This exceeded my exceptions in so many ways and it was wonderful to see it revealed as a modern classic. A clear favourite for 2014’s Best Revival.

Read Full Post »

It’s hard to believe it’s taken 10 years for this Marvin Hamlisch show to get to the UK, a delay no doubt resulting from its lack of success on Broadway in a production by our very own Nicholas Hytner. It may be on the fringe, but the production feels very West End; a bit too slick maybe?

It’s set in 1952 (a good year!) in the manipulative, machaeavelian world of gossip columnist JJ Hunsecker. A mere mention in his column and you hit the bigtime or disappear into obscurity. Venues and people employ press agents specifically to get them into his column and he befriends one such agent, Sidney Falcone, in a club where Sidney poses as JJ’s sister Susan’s friend in order to cover up her relationship with jazz pianist Dallas – though he hasn’t even met her. JJ’s relationship with his younger sister is possessive, obsessive and rather unhealthy. They propel Dallas to stardom, but when JJ and Dallas discover the truth the shit hits the fan bigtime.

The seven piece band under MD Bob Broad makes one of the biggest sounds I’ve ever heard in the theatre and you jump as they hit the first notes. Fortunately, Ed Borgnis’ sound design maintains perfect balance with the vocals and it all sounds great. The new Arcola studio has seats on three sides and three galleries – one long one for the audience, a smaller one for the band and an even smaller performance space. Most of the action takes place on the unelevated stage floor, though the arrival of the chorus at the back in a space that has something to do with the building’s former use is ingenious. A few neon signs and some furniture constitute the minimalist but effective design by Mark Bailey – there are 17 scenes in 14 different places!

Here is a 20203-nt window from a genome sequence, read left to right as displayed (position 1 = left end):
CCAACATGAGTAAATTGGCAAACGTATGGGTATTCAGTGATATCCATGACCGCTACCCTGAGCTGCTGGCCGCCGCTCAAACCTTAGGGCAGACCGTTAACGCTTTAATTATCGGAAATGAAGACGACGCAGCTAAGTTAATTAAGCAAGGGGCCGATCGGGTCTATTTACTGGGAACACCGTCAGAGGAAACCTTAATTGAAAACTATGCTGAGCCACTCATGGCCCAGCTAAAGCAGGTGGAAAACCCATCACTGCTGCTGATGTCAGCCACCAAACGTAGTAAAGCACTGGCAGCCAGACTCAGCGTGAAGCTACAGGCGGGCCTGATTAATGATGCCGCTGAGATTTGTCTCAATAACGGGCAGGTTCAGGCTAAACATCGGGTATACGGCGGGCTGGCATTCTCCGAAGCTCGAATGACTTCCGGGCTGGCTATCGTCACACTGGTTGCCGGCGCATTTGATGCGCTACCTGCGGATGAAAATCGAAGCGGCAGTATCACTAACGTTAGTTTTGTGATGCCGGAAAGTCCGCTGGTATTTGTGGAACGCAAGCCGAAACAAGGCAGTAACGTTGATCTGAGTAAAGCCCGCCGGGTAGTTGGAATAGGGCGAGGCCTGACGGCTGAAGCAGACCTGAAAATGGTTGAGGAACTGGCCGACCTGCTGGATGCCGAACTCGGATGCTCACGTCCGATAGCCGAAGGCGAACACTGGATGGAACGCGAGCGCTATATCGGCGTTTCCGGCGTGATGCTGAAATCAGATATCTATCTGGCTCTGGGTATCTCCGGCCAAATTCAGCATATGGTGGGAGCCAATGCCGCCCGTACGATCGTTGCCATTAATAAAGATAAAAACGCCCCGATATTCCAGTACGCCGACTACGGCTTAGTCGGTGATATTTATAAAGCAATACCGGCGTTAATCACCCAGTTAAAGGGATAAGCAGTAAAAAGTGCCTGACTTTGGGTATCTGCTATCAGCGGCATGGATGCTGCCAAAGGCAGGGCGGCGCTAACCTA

I was hugely impressed by Adrian der Gregorian as Sidney; great characterisation and superb singing. Stuart Matthew Price was in fine voice as Dallas and Celia Graham gives a lovely cameo as Sidney’s girl Rita. I thought David Bamber was good though he didn’t blow me away like Der Gregorian did. Caroline Keiff’s seemed to be singing uncomfortably high as Susan. There’s an excellent ensemble who are well choreographed by Nathan M Wright. Mehmet Ergen’s production is super-slick and that for me was a bit of a problem. The show is a bit cold and cynical (typical of book writer John Guare), failing to engage on an emotional level, and the production’s slickness just adds to that rather than trying to balance it. Perhaps coming just two nights after Howard Goodall’s deeply moving musical of  A Winter’s Tale at the Landor didn’t help.

Still, as impressive an outing as the show is ever likely to get and just 3 months after Hamlisch’s sad demise. Off to Dalston you go…..

Read Full Post »

Time to reach for the superlatives thesaurus…..